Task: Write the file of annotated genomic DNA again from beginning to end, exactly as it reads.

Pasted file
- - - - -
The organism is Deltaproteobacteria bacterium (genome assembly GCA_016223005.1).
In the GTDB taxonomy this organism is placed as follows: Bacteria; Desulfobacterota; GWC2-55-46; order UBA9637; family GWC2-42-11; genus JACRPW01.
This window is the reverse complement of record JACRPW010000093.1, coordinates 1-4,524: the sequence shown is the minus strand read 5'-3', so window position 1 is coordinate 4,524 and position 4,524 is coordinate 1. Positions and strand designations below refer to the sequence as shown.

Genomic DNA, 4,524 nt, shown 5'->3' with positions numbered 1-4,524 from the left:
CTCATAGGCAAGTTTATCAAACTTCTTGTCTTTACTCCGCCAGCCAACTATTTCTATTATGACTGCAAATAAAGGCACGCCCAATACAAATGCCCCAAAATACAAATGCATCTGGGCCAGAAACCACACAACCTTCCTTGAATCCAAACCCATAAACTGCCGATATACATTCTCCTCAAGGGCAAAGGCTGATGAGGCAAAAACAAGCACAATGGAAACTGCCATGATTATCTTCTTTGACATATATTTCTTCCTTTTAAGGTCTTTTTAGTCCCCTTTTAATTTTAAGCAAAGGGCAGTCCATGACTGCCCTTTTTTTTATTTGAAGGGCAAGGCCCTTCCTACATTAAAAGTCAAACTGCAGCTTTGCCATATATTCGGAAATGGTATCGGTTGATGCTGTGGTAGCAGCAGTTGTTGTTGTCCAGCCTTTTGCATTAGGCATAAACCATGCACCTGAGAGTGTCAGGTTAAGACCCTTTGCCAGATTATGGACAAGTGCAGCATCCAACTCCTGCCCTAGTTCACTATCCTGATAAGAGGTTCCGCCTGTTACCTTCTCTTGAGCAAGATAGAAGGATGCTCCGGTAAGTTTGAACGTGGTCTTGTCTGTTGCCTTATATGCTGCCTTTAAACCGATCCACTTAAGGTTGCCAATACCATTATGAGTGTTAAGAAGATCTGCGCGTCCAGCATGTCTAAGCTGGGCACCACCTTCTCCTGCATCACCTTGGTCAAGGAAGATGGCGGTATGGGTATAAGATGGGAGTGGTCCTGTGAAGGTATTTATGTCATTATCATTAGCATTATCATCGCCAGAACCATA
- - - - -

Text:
The organism is Deltaproteobacteria bacterium (genome assembly GCA_016223005.1).
In the GTDB taxonomy this organism is placed as follows: Bacteria; Desulfobacterota; GWC2-55-46; order UBA9637; family GWC2-42-11; genus JACRPW01.
This window is the reverse complement of record JACRPW010000093.1, coordinates 1-4,524: the sequence shown is the minus strand read 5'-3', so window position 1 is coordinate 4,524 and position 4,524 is coordinate 1. Positions and strand designations below refer to the sequence as shown.

Genomic DNA, 4,524 nt, shown 5'->3' with positions numbered 1-4,524 from the left:
CTCATAGGCAAGTTTATCAAACTTCTTGTCTTTACTCCGCCAGCCAACTATTTCTATTATGACTGCAAATAAAGGCACGCCCAATACAAATGCCCCAAAATACAAATGCATCTGGGCCAGAAACCACACAACCTTCCTTGAATCCAAACCCATAAACTGCCGATATACATTCTCCTCAAGGGCAAAGGCTGATGAGGCAAAAACAAGCACAATGGAAACTGCCATGATTATCTTCTTTGACATATATTTCTTCCTTTTAAGGTCTTTTTAGTCCCCTTTTAATTTTAAGCAAAGGGCAGTCCATGACTGCCCTTTTTTTTATTTGAAGGGCAAGGCCCTTCCTACATTAAAAGTCAAACTGCAGCTTTGCCATATATTCGGAAATGGTATCGGTTGATGCTGTGGTAGCAGCAGTTGTTGTTGTCCAGCCTTTTGCATTAGGCATAAACCATGCACCTGAGAGTGTCAGGTTAAGACCCTTTGCCAGATTATGGACAAGTGCAGCATCCAACTCCTGCCCTAGTTCACTATCCTGATAAGAGGTTCCGCCTGTTACCTTCTCTTGAGCAAGATAGAAGGATGCTCCGGTAAGTTTGAACGTGGTCTTGTCTGTTGCCTTATATGCTGCCTTTAAACCGATCCACTTAAGGTTGCCAATACCATTATGAGTGTTAAGAAGATCTGCGCGTCCAGCATGTCTAAGCTGGGCACCACCTTCTCCTGCATCACCTTGGTCAAGGAAGATGGCGGTATGGGTATAAGATGGGAGTGGTCCTGTGAAGGTATTTATGTCATTATCATTAGCATTATCATCGCCAGAACCATA